Rules: oldest restaurant in London, serving traditional British food

Rules was established by Thomas Rule in 1798 making it the oldest restaurant in London. It serves traditional British food, specialising in classic game.

Source: Oldest restaurant in London. It serves traditional British food.

Rules restaurant, at 35 Maiden Lane, Convent Garden, London, “serves the traditional food of this country at its best – and at affordable prices. It specialises in classic game cookery, oysters, pies and puddings.” I must confess, their version of “affordable” is not exactly mine (a situation often the case here in the U.S., as well), but I would nonetheless love to go there!

The website notes,

“Rules is a heritage restaurant. There is a demand for the best in life as we are confronted with so much mediocrity. In an age when everyone is deluged with homogeneous brands, we like to create the special. There is a real unfulfilled need and desire to experience it.”

With that, I cannot disagree!

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City of Vienna Refuses To Remember Jan III Sobieski | Defend Europa

A memorial statue for Polish king Jan III Sobieski was supposed to be unveiled on 12 September in Vienna. A surprising turn of events has caused confusion.

Source: City of Vienna Refuses To Remember Jan III Sobieski – Defend Europa

Unfortunately, not everyone understands and appreciates the significance of King Jan III Sobieski’s epic accomplishment in the Battle of Vienna:

“Plans to raise a monument for Jan III Sobieski, the Polish king who helped save Europe in the Battle of Vienna, have come to a surprise halt. The City of Vienna and its Social Democratic mayor Michael Ludwig, who has been elected in May, now refuse to finish the construction.

“The memorial for the Polish king was planned in 2013 and supposed to be unveiled to the public on September 12 2018, the 335th anniversary of the liberation of Vienna. As polskiradio reports, it is now ready to be delivered to the former Imperial Capital. There was no official statement from the city, however, ‘there were signals from, among others, the city council’ that the monument could be seen as an offence to Turkish residents.”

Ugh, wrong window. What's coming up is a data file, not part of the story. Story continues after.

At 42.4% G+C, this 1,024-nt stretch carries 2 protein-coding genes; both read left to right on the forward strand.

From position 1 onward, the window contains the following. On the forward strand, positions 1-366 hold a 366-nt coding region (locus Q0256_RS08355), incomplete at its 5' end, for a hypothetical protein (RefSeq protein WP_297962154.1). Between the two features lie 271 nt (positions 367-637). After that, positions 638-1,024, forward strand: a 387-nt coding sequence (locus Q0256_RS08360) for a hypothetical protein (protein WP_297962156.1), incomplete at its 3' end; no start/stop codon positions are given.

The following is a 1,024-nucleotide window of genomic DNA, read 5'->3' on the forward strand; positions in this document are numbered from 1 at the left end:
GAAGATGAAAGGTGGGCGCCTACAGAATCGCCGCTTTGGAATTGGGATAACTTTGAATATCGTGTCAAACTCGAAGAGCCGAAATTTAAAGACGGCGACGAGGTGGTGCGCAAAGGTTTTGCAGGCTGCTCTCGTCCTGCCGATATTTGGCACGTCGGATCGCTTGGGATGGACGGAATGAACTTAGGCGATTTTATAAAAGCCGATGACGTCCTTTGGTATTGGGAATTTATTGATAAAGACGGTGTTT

In other news, there are reports that the City Council of Minas Tirith has expressed its disapproval of plans to erect a statue of King Theoden of Rohan in the City, over concerns that it might be seen as offensive to Orcish residents…

The charge of the Winged Hussars: the lifting of the Siege of Vienna

Image result for winged hussars

Some further details on the lifting of the Siege of Vienna:

On this day in history, September 12, 1683, the combined forces of the Holy Roman (German) Empire and the Polish-Lithuanian Commonwealth (the Holy League), under the overall command of King Jan III Sobieski of Poland, moved into position to engage the Ottoman Turkish besiegers outside the walls of Vienna. Fierce clashes followed. Imperial / Holy League forces made headway against the Ottoman invaders, but were unable to conclusively defeat them.

At around 3:00 in the afternoon, King Jan began to move his cavalry into position. As they came out of the woods and began to form up, they were greeted with enthusiastic cheers by the allied troops. An hour later, about four o’clock, the Polish Winged Hussars launched an attack which battered the Turkish lines, causing great consternation and forcing the Turkish general to retreat to a more favorable position. Infantry forces continued the fight against the Ottomans.